U.S. Transportation Secretary Anthony Foxx and Federal Aviation Administration (FAA) Deputy Administrator Michael G. Whitaker broke ground today for a new 370-foot-tall air traffic control tower and radar approach control at Charlotte Douglas International Airport (CLT). The new tower will enable air traffic controllers to continue to provide the safest, most efficient service to flights at the nation’s fifth busiest tower.
Groundbreaking for New Air Traffic Control Tower at Charlotte Douglas International Airport
“This investment in our aviation infrastructure will position us to handle the future growth that we forecast for Charlotte,” said Secretary Foxx. “This new air traffic control facility will help us serve travelers at one of our busiest airline hubs for decades to come.”
“The FAA is committed to modernizing our air traffic control system,” said Deputy Administrator Whitaker, who also is the FAA’s Chief NextGen Officer. “Investing in NextGen will make air travel more efficient, dependable, and even safer.”
The new air traffic control tower will be equipped with state-of-the-art Next Generation Air Transportation System, or NextGen, technology including Standard Terminal Automation Replacement System (STARS), Data Communications, Automatic Dependent Surveillance-Broadcast (ADS-B), and Advanced Electronic Flight Strip System (AEFS). Charlotte also is the test site for Airspace Technology Demonstration (ATD-2).
The 850-square-foot tower cab has enough room to accommodate additional future air traffic control positions. The 42,000-square-foot base building will house an expanded terminal radar approach control (TRACON), with space for future growth. Training rooms, administrative offices, and a power distribution supply system will also be in the base building, along with the latest aviation security and air traffic simulation capabilities.
In addition, the new 370-foot-tall tower at CLT will provide air traffic controllers with a bird’s-eye view of the airfield, and will accommodate current operations and future growth. The new Charlotte tower will be the second tallest tower in the National Airspace System after the 398-foot-tall tower at Hartsfield-Jackson Atlanta International Airport. The existing tower was commissioned in 1979. The facility’s operational growth, new air traffic control technology, and the airport’s addition of new runways and taxiways made the height and size of the old tower obsolete.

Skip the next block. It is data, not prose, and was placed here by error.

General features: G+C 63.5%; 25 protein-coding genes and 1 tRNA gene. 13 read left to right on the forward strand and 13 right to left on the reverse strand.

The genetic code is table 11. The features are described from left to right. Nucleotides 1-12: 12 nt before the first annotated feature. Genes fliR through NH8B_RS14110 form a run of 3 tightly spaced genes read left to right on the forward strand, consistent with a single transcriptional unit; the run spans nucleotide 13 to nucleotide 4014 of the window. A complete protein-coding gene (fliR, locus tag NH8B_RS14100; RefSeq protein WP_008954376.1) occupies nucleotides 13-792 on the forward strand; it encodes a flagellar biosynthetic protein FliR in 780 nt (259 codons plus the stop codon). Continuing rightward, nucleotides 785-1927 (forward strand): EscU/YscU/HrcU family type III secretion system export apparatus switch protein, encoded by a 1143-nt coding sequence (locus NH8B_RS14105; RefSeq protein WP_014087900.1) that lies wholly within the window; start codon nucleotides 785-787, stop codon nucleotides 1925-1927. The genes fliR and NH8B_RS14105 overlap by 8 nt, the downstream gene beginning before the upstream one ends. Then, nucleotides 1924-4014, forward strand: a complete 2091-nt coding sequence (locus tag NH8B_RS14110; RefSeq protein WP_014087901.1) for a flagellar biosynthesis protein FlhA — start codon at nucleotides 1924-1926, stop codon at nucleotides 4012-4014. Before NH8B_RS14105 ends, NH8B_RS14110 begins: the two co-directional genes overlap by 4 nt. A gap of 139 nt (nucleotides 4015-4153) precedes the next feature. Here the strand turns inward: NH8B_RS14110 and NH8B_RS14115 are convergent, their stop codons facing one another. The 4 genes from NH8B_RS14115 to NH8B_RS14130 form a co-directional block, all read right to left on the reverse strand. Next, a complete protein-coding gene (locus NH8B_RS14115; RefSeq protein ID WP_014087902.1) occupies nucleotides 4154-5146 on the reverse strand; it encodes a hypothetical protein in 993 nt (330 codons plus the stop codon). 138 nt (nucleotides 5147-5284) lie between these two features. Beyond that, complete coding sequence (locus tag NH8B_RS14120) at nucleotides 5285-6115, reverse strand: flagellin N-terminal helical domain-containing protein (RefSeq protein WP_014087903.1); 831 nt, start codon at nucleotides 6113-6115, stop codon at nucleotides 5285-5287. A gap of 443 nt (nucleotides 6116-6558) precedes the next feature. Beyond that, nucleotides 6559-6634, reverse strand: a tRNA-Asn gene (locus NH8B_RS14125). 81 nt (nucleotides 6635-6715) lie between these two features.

Charlotte Tower controllers handled about 225,000 takeoffs and landings from January 1 to May 31, 2016, making it the fifth busiest tower in the country. In 2015, CLT was the sixth busiest tower, when controllers handled 544,000 takeoffs and landings. TRACON controllers handled 572,330 instrument operations (overflights) in 2015, making it the 13th busiest radar approach control. Traffic at CLT is forecast to grow to 748,000 by 2040.
CLT also handles significant quantities of air cargo and was recently included in the Department’s designation of the Interim National Multimodal Freight Network as one of the top airports for freight movement in the country. Please seehttps://www.transportation.gov/freight/InterimNMFN for more information on the designation of the Interim National Multimodal Freight Network.
A total of 179 FAA employees work at Charlotte Tower and TRACON – 136 in Air Traffic and 43 in Technical Operations. Technical Operations employees install and maintain air traffic control equipment.
The FAA awarded a $60 million contract to build the new facility in January 2016 to Archer Western Construction. Equipment, installation and training costs, and demolition of the old tower bring the total project cost to $112 million.
Construction of the tower and TRACON base building is expected to be complete in 2018, and the facility will be fully operational in 2020.